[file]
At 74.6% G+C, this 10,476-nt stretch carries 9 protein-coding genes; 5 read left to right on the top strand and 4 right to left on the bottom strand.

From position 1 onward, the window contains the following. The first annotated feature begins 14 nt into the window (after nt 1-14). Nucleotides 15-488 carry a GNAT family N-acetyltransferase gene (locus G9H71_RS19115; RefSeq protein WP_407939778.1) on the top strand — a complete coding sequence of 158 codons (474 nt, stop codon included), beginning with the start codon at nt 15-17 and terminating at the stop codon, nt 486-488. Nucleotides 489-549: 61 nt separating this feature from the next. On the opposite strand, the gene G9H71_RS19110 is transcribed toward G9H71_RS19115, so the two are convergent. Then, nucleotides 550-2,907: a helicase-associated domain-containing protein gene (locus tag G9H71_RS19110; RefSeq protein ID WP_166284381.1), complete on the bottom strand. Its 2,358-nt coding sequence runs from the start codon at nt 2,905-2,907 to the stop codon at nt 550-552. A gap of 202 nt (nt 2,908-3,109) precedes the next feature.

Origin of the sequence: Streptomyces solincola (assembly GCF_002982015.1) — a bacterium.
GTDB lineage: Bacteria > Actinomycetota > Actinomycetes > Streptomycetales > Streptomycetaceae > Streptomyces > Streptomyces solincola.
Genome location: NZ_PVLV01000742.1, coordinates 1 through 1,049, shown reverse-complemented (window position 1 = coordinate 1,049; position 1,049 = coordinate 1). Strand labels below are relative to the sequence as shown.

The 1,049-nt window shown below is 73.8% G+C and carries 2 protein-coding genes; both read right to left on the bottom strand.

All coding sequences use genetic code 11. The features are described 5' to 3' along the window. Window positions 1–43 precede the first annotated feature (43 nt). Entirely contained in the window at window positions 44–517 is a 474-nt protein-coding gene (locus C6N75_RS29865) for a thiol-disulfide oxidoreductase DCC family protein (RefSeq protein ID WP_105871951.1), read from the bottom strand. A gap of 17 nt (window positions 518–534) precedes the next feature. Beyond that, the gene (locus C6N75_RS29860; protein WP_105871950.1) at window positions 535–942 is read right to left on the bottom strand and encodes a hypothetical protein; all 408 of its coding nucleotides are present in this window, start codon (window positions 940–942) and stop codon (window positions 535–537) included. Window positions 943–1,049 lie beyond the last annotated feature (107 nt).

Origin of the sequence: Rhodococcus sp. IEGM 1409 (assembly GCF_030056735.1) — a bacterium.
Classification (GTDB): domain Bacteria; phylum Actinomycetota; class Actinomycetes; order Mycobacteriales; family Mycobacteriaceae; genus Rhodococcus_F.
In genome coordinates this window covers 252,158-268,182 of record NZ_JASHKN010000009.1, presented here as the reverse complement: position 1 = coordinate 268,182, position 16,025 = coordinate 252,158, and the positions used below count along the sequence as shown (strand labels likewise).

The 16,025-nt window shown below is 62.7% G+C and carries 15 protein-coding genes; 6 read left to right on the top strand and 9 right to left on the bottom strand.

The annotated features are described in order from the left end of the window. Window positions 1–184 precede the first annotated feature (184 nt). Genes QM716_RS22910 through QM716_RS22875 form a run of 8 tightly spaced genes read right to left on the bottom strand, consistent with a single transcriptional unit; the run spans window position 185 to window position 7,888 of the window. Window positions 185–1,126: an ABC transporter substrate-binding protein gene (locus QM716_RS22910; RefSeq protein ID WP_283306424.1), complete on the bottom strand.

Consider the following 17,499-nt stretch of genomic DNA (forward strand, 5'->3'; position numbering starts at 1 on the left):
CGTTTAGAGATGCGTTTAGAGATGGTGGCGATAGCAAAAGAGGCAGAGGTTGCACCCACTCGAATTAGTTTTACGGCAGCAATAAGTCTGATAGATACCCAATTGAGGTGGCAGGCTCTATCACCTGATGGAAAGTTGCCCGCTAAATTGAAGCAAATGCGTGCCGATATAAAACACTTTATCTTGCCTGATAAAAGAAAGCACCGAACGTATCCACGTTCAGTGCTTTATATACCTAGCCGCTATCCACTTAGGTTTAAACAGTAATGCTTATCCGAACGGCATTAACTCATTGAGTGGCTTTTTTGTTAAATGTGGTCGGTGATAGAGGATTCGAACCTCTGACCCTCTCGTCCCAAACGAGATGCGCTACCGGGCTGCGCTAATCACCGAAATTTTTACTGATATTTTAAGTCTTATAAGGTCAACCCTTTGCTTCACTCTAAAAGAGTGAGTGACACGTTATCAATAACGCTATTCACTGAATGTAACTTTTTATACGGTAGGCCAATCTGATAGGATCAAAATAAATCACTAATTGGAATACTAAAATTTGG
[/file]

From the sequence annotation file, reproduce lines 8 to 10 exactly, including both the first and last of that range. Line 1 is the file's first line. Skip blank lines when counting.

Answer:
Origin of the sequence: Rhodococcus sp. IEGM 1409 (assembly GCF_030056735.1) — a bacterium.
Classification (GTDB): domain Bacteria; phylum Actinomycetota; class Actinomycetes; order Mycobacteriales; family Mycobacteriaceae; genus Rhodococcus_F.
In genome coordinates this window covers 252,158-268,182 of record NZ_JASHKN010000009.1, presented here as the reverse complement: position 1 = coordinate 268,182, position 16,025 = coordinate 252,158, and the positions used below count along the sequence as shown (strand labels likewise).